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Wednesday, April 18, 2018

Are Criminal Attempts Bumpy?

The law draws hard-to-justify lines around vague words. Those lines can lead to dramatically different consequences. In Smoothing Vague Laws, I argued that problems caused by legal vagueness can be eased in many instances by "smoothing" the law. If, for example, you have merely "prepared" to commit a crime, you have no criminal liability. When you cross the line from preparation to "attempt," however, you can have substantial liability--at least the mandatory minimum sentence for the attempt. If the attempt has no mandatory minimum, it's possible that a judge will sentence in a smooth fashion. But I suspect that judges don't think about sentencing in a smooth way. Though there should presumably be cases where a person gets a modest sentence for attempted murder or attempted rape because the crime falls right around the border between preparation and attempt, I suspect such sentences are rare because judges focus on the bumpy names of offenses rather than their often smooth underlying facts.

Doron Teichman takes issue with this discussion in his interesting recent article. Teichman argues that criminal law already uses inchoate crimes to adjust punishment to confidence in guilt in a relatively smooth fashion. For example (p. 776-777):

By adding or removing objective elements to a crime and by relaxing or enhancing the mental state associated with the crime, the state can make the prosecution’s case harder or easier to prove. . . . Furthermore, the punishment attached to these evidentiary crimes can be set lower than the punishment attached to the primary crime they aim to deal with to account for the added evidentiary uncertainty associated with them. The emerging picture is of a de facto evidentiary graded penal regime. Defendants whose guilt can be proven beyond a reasonable doubt are subject to the full punishment attached to the original crime, while defendants whose guilt is more difficult to prove are convicted of the lesser crime and are subject to a milder penalty.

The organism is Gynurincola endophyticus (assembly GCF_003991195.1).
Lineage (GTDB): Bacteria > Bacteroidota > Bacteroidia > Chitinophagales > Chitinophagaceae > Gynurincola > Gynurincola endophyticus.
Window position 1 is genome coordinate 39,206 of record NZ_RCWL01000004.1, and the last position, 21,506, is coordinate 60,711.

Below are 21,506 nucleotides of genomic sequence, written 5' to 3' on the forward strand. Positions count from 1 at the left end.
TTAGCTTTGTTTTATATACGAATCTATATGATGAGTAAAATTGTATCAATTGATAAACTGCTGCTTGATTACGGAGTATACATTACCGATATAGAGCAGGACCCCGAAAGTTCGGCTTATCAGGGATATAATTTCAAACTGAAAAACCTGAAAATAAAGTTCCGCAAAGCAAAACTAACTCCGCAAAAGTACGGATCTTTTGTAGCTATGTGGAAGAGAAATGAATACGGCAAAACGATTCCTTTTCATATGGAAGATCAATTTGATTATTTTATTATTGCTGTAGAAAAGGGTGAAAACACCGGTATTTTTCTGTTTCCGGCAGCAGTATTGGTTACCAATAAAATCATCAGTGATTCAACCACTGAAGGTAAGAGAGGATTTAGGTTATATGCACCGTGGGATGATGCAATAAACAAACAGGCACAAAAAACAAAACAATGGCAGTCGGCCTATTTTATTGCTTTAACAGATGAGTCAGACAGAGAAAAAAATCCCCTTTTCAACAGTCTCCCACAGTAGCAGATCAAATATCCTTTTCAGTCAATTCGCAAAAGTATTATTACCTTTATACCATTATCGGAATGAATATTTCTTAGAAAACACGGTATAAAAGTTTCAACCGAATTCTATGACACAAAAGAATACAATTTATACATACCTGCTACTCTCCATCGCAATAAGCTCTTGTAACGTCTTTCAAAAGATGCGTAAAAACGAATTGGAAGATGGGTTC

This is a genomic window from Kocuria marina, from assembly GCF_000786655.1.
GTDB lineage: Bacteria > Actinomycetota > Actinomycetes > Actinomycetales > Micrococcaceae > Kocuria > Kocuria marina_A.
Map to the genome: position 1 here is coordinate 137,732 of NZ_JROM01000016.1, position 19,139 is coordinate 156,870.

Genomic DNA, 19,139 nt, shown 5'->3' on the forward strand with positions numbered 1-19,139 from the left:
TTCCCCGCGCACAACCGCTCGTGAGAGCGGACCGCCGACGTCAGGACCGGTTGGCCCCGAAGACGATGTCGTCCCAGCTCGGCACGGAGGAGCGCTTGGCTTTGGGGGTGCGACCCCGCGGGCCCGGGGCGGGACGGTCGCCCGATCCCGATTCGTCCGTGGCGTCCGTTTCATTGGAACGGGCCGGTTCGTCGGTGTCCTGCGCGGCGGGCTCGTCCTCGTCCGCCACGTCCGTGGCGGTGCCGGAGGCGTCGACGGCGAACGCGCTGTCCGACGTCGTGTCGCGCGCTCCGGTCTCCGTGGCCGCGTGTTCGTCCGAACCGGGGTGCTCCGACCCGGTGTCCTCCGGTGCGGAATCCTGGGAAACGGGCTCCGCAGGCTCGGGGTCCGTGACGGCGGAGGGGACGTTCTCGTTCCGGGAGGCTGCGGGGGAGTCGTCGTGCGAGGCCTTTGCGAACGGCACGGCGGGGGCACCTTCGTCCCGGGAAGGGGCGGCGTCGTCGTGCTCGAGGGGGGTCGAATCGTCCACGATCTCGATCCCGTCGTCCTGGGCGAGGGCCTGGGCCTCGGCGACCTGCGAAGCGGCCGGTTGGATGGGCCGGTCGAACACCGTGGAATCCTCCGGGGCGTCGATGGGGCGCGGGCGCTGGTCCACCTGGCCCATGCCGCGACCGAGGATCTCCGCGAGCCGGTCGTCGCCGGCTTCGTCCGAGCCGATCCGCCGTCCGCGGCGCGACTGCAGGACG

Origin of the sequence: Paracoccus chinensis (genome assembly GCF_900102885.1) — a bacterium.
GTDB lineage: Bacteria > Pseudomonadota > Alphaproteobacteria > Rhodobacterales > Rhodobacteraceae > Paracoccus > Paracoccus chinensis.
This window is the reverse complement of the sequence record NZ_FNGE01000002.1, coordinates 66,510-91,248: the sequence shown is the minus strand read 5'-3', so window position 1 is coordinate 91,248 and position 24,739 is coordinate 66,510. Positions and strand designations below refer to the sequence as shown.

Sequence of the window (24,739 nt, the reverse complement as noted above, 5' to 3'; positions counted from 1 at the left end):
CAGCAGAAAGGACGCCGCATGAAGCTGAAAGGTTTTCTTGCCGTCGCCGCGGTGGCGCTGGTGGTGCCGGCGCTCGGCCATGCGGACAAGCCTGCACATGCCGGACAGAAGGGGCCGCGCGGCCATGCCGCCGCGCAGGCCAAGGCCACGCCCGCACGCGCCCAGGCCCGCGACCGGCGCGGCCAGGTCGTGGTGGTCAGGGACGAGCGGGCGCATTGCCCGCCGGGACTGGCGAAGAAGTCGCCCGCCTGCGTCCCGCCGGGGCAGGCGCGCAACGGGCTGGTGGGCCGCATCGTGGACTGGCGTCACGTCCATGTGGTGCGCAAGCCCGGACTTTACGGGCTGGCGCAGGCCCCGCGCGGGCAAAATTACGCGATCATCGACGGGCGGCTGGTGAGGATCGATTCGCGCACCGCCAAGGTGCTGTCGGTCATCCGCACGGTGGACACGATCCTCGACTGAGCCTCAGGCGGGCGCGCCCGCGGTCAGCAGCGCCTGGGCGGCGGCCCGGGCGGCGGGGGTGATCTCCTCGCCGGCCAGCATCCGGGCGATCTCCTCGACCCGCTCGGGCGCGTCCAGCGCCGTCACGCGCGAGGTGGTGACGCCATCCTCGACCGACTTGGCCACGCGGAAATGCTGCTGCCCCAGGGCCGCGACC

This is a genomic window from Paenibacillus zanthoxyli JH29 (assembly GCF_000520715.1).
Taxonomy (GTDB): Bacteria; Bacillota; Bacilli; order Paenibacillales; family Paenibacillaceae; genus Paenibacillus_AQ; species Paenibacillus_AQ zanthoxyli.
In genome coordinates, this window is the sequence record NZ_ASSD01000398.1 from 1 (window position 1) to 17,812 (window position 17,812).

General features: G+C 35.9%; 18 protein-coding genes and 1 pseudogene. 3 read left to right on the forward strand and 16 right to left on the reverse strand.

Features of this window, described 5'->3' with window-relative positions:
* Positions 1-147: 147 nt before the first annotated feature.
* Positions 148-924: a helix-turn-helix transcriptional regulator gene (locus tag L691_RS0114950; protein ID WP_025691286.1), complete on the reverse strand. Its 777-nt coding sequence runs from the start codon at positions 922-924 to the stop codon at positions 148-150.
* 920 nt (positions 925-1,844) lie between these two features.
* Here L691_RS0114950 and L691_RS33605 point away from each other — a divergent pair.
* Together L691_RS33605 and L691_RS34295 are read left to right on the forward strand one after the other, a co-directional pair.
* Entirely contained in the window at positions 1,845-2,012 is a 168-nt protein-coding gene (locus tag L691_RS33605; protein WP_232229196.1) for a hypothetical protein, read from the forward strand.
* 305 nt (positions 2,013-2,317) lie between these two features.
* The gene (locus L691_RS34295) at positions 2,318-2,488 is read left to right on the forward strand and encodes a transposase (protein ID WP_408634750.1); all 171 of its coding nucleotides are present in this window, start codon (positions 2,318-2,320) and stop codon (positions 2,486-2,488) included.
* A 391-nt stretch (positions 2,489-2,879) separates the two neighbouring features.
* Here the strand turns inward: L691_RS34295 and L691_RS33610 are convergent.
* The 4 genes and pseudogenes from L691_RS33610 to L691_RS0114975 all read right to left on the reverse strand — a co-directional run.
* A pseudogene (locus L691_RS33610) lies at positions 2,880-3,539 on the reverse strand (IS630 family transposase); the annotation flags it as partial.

There is much more to Teichman's argument, but pertinent to this post, he concludes that "contrary to Kolber’s assertion that the law of criminal attempts is bumpy because at one moment a defendant 'has no criminal liability whatsoever, and just a moment later, he has sufficient criminal liability to receive several years’ incarceration,' viewed in its entirety, attempt law turns out to be rather smooth."

I have four replies. First, some disagreement on these matters might be attributable to differences in expectations about smoothness and bumpiness and how one quantifies them. For example, I too have noted evidentiary smoothing possibilities, especially around plea bargaining (p.678-680; 874-75), while Teichman, for his part, acknowledges that attempt law can be somewhat bumpy in his n.204. So two observers looking at similar data may still draw different overall conclusions. Second, your view might depend on whether you focus on individuals versus the system as a whole. The combination of preparatory crimes and attempt law may create some evidentiary smoothing systemwide, as Teichman notes. But in any particular case, dramatically different results follow if jurors have reasonable doubts versus an iota passed that standard. Such situations may be relatively uncommon on a systemwide basis but can still be very bumpy for particular individuals (and are perhaps not so unusual in cases that actually go to trial). Third, many scholars distinguish two aspects of attempt. One is the amount of actus reus which may gradually increase as a crime progresses. The other is seriousness of intent (which may be evidenced by a defendant's statements) that doesn't necessarily change or change as much as the attempt progresses, especially when intent is very strong from the get-go. Does punishment vary with confidence in the mental state or in the expectation the acts would continue to completion? Is punishment somehow keyed to both even though they change at different rates?